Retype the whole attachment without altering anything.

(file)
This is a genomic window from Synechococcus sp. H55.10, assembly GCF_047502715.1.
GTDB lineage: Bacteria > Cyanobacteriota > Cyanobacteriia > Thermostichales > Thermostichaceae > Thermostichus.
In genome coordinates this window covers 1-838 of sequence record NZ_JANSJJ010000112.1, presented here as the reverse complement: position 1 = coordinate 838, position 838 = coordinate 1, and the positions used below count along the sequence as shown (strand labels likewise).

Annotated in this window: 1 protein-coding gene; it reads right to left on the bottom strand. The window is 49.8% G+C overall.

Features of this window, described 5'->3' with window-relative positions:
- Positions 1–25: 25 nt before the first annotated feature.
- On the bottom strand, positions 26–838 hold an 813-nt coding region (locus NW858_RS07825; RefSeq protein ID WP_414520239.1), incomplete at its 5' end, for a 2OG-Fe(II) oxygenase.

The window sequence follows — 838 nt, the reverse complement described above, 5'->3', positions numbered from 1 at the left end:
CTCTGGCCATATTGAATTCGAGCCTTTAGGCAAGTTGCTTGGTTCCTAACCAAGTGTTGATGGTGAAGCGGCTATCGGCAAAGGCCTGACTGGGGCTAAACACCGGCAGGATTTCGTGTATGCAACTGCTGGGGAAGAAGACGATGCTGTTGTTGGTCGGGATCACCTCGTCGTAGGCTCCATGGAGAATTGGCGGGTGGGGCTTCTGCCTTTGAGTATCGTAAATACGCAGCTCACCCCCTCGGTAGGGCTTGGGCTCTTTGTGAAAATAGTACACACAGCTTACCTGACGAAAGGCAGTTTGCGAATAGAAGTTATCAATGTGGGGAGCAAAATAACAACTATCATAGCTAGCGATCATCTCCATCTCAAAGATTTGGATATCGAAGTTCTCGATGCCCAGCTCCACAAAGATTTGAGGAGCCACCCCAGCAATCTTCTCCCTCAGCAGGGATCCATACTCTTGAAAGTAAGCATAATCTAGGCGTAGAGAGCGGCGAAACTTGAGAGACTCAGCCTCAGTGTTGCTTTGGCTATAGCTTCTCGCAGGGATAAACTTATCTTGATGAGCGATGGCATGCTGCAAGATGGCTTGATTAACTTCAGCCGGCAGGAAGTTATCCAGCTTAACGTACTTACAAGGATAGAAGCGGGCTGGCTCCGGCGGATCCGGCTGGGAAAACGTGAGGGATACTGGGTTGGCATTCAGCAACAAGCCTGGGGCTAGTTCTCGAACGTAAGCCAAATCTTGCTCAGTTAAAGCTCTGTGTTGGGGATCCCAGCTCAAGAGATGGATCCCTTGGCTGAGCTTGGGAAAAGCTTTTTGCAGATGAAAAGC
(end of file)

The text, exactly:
This is a genomic window from Synechococcus sp. H55.10, assembly GCF_047502715.1.
GTDB lineage: Bacteria > Cyanobacteriota > Cyanobacteriia > Thermostichales > Thermostichaceae > Thermostichus.
In genome coordinates this window covers 1-838 of sequence record NZ_JANSJJ010000112.1, presented here as the reverse complement: position 1 = coordinate 838, position 838 = coordinate 1, and the positions used below count along the sequence as shown (strand labels likewise).

Annotated in this window: 1 protein-coding gene; it reads right to left on the bottom strand. The window is 49.8% G+C overall.

Features of this window, described 5'->3' with window-relative positions:
- Positions 1–25: 25 nt before the first annotated feature.
- On the bottom strand, positions 26–838 hold an 813-nt coding region (locus NW858_RS07825; RefSeq protein ID WP_414520239.1), incomplete at its 5' end, for a 2OG-Fe(II) oxygenase.

The window sequence follows — 838 nt, the reverse complement described above, 5'->3', positions numbered from 1 at the left end:
CTCTGGCCATATTGAATTCGAGCCTTTAGGCAAGTTGCTTGGTTCCTAACCAAGTGTTGATGGTGAAGCGGCTATCGGCAAAGGCCTGACTGGGGCTAAACACCGGCAGGATTTCGTGTATGCAACTGCTGGGGAAGAAGACGATGCTGTTGTTGGTCGGGATCACCTCGTCGTAGGCTCCATGGAGAATTGGCGGGTGGGGCTTCTGCCTTTGAGTATCGTAAATACGCAGCTCACCCCCTCGGTAGGGCTTGGGCTCTTTGTGAAAATAGTACACACAGCTTACCTGACGAAAGGCAGTTTGCGAATAGAAGTTATCAATGTGGGGAGCAAAATAACAACTATCATAGCTAGCGATCATCTCCATCTCAAAGATTTGGATATCGAAGTTCTCGATGCCCAGCTCCACAAAGATTTGAGGAGCCACCCCAGCAATCTTCTCCCTCAGCAGGGATCCATACTCTTGAAAGTAAGCATAATCTAGGCGTAGAGAGCGGCGAAACTTGAGAGACTCAGCCTCAGTGTTGCTTTGGCTATAGCTTCTCGCAGGGATAAACTTATCTTGATGAGCGATGGCATGCTGCAAGATGGCTTGATTAACTTCAGCCGGCAGGAAGTTATCCAGCTTAACGTACTTACAAGGATAGAAGCGGGCTGGCTCCGGCGGATCCGGCTGGGAAAACGTGAGGGATACTGGGTTGGCATTCAGCAACAAGCCTGGGGCTAGTTCTCGAACGTAAGCCAAATCTTGCTCAGTTAAAGCTCTGTGTTGGGGATCCCAGCTCAAGAGATGGATCCCTTGGCTGAGCTTGGGAAAAGCTTTTTGCAGATGAAAAGC